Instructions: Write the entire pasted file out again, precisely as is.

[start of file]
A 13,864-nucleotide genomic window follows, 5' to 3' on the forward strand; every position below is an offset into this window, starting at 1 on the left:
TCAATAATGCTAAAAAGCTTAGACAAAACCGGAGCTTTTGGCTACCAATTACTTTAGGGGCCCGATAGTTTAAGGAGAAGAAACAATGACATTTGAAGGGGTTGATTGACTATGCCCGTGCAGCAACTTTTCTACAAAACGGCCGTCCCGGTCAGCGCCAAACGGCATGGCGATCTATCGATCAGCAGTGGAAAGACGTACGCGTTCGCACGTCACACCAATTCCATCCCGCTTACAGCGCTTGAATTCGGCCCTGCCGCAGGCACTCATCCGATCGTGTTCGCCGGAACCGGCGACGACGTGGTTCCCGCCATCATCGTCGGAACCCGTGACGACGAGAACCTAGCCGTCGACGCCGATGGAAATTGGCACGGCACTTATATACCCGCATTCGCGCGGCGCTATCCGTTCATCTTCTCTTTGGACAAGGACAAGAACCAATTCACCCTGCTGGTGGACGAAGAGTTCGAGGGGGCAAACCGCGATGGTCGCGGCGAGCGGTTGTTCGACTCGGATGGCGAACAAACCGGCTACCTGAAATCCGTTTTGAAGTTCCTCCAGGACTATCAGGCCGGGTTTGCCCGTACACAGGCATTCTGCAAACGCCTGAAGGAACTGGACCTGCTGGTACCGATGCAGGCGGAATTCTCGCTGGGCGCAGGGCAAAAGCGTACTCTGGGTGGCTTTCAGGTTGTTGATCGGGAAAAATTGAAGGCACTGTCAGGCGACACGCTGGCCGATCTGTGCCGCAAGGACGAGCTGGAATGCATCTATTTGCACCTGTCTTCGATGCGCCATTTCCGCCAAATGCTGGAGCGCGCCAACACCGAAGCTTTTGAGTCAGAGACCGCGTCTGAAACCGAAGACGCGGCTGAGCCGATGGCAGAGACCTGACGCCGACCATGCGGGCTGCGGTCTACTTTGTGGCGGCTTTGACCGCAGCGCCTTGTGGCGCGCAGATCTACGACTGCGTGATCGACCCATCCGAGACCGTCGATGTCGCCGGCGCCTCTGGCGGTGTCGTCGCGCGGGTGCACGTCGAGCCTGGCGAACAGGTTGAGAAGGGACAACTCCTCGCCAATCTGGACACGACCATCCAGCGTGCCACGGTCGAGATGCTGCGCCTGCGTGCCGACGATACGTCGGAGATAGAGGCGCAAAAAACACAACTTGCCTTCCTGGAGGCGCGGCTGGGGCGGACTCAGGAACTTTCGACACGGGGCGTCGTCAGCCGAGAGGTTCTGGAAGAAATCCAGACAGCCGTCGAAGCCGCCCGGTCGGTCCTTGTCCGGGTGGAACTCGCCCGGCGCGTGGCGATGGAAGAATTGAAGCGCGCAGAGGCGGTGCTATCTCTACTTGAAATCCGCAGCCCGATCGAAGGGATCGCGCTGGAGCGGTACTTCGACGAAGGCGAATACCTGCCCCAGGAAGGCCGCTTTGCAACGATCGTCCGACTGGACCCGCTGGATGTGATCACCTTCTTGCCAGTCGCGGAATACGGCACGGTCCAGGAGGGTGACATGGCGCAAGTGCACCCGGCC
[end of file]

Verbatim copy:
A 13,864-nucleotide genomic window follows, 5' to 3' on the forward strand; every position below is an offset into this window, starting at 1 on the left:
TCAATAATGCTAAAAAGCTTAGACAAAACCGGAGCTTTTGGCTACCAATTACTTTAGGGGCCCGATAGTTTAAGGAGAAGAAACAATGACATTTGAAGGGGTTGATTGACTATGCCCGTGCAGCAACTTTTCTACAAAACGGCCGTCCCGGTCAGCGCCAAACGGCATGGCGATCTATCGATCAGCAGTGGAAAGACGTACGCGTTCGCACGTCACACCAATTCCATCCCGCTTACAGCGCTTGAATTCGGCCCTGCCGCAGGCACTCATCCGATCGTGTTCGCCGGAACCGGCGACGACGTGGTTCCCGCCATCATCGTCGGAACCCGTGACGACGAGAACCTAGCCGTCGACGCCGATGGAAATTGGCACGGCACTTATATACCCGCATTCGCGCGGCGCTATCCGTTCATCTTCTCTTTGGACAAGGACAAGAACCAATTCACCCTGCTGGTGGACGAAGAGTTCGAGGGGGCAAACCGCGATGGTCGCGGCGAGCGGTTGTTCGACTCGGATGGCGAACAAACCGGCTACCTGAAATCCGTTTTGAAGTTCCTCCAGGACTATCAGGCCGGGTTTGCCCGTACACAGGCATTCTGCAAACGCCTGAAGGAACTGGACCTGCTGGTACCGATGCAGGCGGAATTCTCGCTGGGCGCAGGGCAAAAGCGTACTCTGGGTGGCTTTCAGGTTGTTGATCGGGAAAAATTGAAGGCACTGTCAGGCGACACGCTGGCCGATCTGTGCCGCAAGGACGAGCTGGAATGCATCTATTTGCACCTGTCTTCGATGCGCCATTTCCGCCAAATGCTGGAGCGCGCCAACACCGAAGCTTTTGAGTCAGAGACCGCGTCTGAAACCGAAGACGCGGCTGAGCCGATGGCAGAGACCTGACGCCGACCATGCGGGCTGCGGTCTACTTTGTGGCGGCTTTGACCGCAGCGCCTTGTGGCGCGCAGATCTACGACTGCGTGATCGACCCATCCGAGACCGTCGATGTCGCCGGCGCCTCTGGCGGTGTCGTCGCGCGGGTGCACGTCGAGCCTGGCGAACAGGTTGAGAAGGGACAACTCCTCGCCAATCTGGACACGACCATCCAGCGTGCCACGGTCGAGATGCTGCGCCTGCGTGCCGACGATACGTCGGAGATAGAGGCGCAAAAAACACAACTTGCCTTCCTGGAGGCGCGGCTGGGGCGGACTCAGGAACTTTCGACACGGGGCGTCGTCAGCCGAGAGGTTCTGGAAGAAATCCAGACAGCCGTCGAAGCCGCCCGGTCGGTCCTTGTCCGGGTGGAACTCGCCCGGCGCGTGGCGATGGAAGAATTGAAGCGCGCAGAGGCGGTGCTATCTCTACTTGAAATCCGCAGCCCGATCGAAGGGATCGCGCTGGAGCGGTACTTCGACGAAGGCGAATACCTGCCCCAGGAAGGCCGCTTTGCAACGATCGTCCGACTGGACCCGCTGGATGTGATCACCTTCTTGCCAGTCGCGGAATACGGCACGGTCCAGGAGGGTGACATGGCGCAAGTGCACCCGGCC